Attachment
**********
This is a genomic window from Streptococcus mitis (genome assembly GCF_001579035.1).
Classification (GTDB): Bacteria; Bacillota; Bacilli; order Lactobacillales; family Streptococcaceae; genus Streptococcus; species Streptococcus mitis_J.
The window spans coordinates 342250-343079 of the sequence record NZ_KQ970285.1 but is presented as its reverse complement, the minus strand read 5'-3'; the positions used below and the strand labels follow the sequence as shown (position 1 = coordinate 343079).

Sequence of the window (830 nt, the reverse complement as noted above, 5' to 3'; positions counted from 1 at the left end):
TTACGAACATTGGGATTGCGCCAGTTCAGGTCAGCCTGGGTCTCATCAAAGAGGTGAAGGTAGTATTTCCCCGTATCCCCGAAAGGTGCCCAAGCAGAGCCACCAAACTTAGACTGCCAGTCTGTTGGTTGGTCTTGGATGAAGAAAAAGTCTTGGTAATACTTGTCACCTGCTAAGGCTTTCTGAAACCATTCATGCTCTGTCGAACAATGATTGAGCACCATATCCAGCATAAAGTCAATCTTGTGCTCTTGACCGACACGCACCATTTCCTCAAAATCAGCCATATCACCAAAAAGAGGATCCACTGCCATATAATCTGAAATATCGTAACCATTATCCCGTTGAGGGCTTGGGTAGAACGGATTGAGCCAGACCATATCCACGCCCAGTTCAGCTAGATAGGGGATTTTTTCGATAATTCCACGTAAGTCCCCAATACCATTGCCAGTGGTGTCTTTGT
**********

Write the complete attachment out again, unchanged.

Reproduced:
This is a genomic window from Streptococcus mitis (genome assembly GCF_001579035.1).
Classification (GTDB): Bacteria; Bacillota; Bacilli; order Lactobacillales; family Streptococcaceae; genus Streptococcus; species Streptococcus mitis_J.
The window spans coordinates 342250-343079 of the sequence record NZ_KQ970285.1 but is presented as its reverse complement, the minus strand read 5'-3'; the positions used below and the strand labels follow the sequence as shown (position 1 = coordinate 343079).

Sequence of the window (830 nt, the reverse complement as noted above, 5' to 3'; positions counted from 1 at the left end):
TTACGAACATTGGGATTGCGCCAGTTCAGGTCAGCCTGGGTCTCATCAAAGAGGTGAAGGTAGTATTTCCCCGTATCCCCGAAAGGTGCCCAAGCAGAGCCACCAAACTTAGACTGCCAGTCTGTTGGTTGGTCTTGGATGAAGAAAAAGTCTTGGTAATACTTGTCACCTGCTAAGGCTTTCTGAAACCATTCATGCTCTGTCGAACAATGATTGAGCACCATATCCAGCATAAAGTCAATCTTGTGCTCTTGACCGACACGCACCATTTCCTCAAAATCAGCCATATCACCAAAAAGAGGATCCACTGCCATATAATCTGAAATATCGTAACCATTATCCCGTTGAGGGCTTGGGTAGAACGGATTGAGCCAGACCATATCCACGCCCAGTTCAGCTAGATAGGGGATTTTTTCGATAATTCCACGTAAGTCCCCAATACCATTGCCAGTGGTGTCTTTGT